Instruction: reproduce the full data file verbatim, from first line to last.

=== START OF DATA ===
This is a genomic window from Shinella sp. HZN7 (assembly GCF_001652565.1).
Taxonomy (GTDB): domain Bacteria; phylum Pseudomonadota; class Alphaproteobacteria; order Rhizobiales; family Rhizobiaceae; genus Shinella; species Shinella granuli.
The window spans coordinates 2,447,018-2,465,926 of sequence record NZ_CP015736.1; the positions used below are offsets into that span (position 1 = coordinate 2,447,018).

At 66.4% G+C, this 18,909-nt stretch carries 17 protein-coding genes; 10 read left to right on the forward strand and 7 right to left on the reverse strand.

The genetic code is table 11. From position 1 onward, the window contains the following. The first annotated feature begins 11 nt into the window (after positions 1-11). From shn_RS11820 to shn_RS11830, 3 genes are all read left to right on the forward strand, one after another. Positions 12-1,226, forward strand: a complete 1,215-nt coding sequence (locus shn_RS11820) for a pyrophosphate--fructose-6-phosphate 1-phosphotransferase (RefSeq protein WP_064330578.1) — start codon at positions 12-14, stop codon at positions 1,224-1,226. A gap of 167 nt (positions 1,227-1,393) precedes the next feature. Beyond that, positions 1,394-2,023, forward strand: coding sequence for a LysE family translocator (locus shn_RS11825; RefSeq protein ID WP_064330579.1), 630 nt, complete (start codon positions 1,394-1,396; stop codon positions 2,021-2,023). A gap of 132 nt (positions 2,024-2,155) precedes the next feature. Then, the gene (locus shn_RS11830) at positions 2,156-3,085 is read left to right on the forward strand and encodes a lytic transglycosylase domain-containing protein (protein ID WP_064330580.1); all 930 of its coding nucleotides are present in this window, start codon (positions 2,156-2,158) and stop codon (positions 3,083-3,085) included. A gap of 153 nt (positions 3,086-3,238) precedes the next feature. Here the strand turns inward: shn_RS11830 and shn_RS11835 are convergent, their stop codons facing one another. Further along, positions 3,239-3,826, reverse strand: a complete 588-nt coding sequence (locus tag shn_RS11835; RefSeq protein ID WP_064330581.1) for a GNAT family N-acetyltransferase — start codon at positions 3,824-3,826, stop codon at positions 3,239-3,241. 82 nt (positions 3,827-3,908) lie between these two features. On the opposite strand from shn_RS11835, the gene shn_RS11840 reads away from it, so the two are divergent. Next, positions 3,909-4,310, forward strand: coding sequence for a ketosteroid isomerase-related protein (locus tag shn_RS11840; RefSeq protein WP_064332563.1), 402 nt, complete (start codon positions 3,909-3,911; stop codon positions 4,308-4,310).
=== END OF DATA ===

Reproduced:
This is a genomic window from Shinella sp. HZN7 (assembly GCF_001652565.1).
Taxonomy (GTDB): domain Bacteria; phylum Pseudomonadota; class Alphaproteobacteria; order Rhizobiales; family Rhizobiaceae; genus Shinella; species Shinella granuli.
The window spans coordinates 2,447,018-2,465,926 of sequence record NZ_CP015736.1; the positions used below are offsets into that span (position 1 = coordinate 2,447,018).

At 66.4% G+C, this 18,909-nt stretch carries 17 protein-coding genes; 10 read left to right on the forward strand and 7 right to left on the reverse strand.

The genetic code is table 11. From position 1 onward, the window contains the following. The first annotated feature begins 11 nt into the window (after positions 1-11). From shn_RS11820 to shn_RS11830, 3 genes are all read left to right on the forward strand, one after another. Positions 12-1,226, forward strand: a complete 1,215-nt coding sequence (locus shn_RS11820) for a pyrophosphate--fructose-6-phosphate 1-phosphotransferase (RefSeq protein WP_064330578.1) — start codon at positions 12-14, stop codon at positions 1,224-1,226. A gap of 167 nt (positions 1,227-1,393) precedes the next feature. Beyond that, positions 1,394-2,023, forward strand: coding sequence for a LysE family translocator (locus shn_RS11825; RefSeq protein ID WP_064330579.1), 630 nt, complete (start codon positions 1,394-1,396; stop codon positions 2,021-2,023). A gap of 132 nt (positions 2,024-2,155) precedes the next feature. Then, the gene (locus shn_RS11830) at positions 2,156-3,085 is read left to right on the forward strand and encodes a lytic transglycosylase domain-containing protein (protein ID WP_064330580.1); all 930 of its coding nucleotides are present in this window, start codon (positions 2,156-2,158) and stop codon (positions 3,083-3,085) included. A gap of 153 nt (positions 3,086-3,238) precedes the next feature. Here the strand turns inward: shn_RS11830 and shn_RS11835 are convergent, their stop codons facing one another. Further along, positions 3,239-3,826, reverse strand: a complete 588-nt coding sequence (locus tag shn_RS11835; RefSeq protein ID WP_064330581.1) for a GNAT family N-acetyltransferase — start codon at positions 3,824-3,826, stop codon at positions 3,239-3,241. 82 nt (positions 3,827-3,908) lie between these two features. On the opposite strand from shn_RS11835, the gene shn_RS11840 reads away from it, so the two are divergent. Next, positions 3,909-4,310, forward strand: coding sequence for a ketosteroid isomerase-related protein (locus tag shn_RS11840; RefSeq protein WP_064332563.1), 402 nt, complete (start codon positions 3,909-3,911; stop codon positions 4,308-4,310).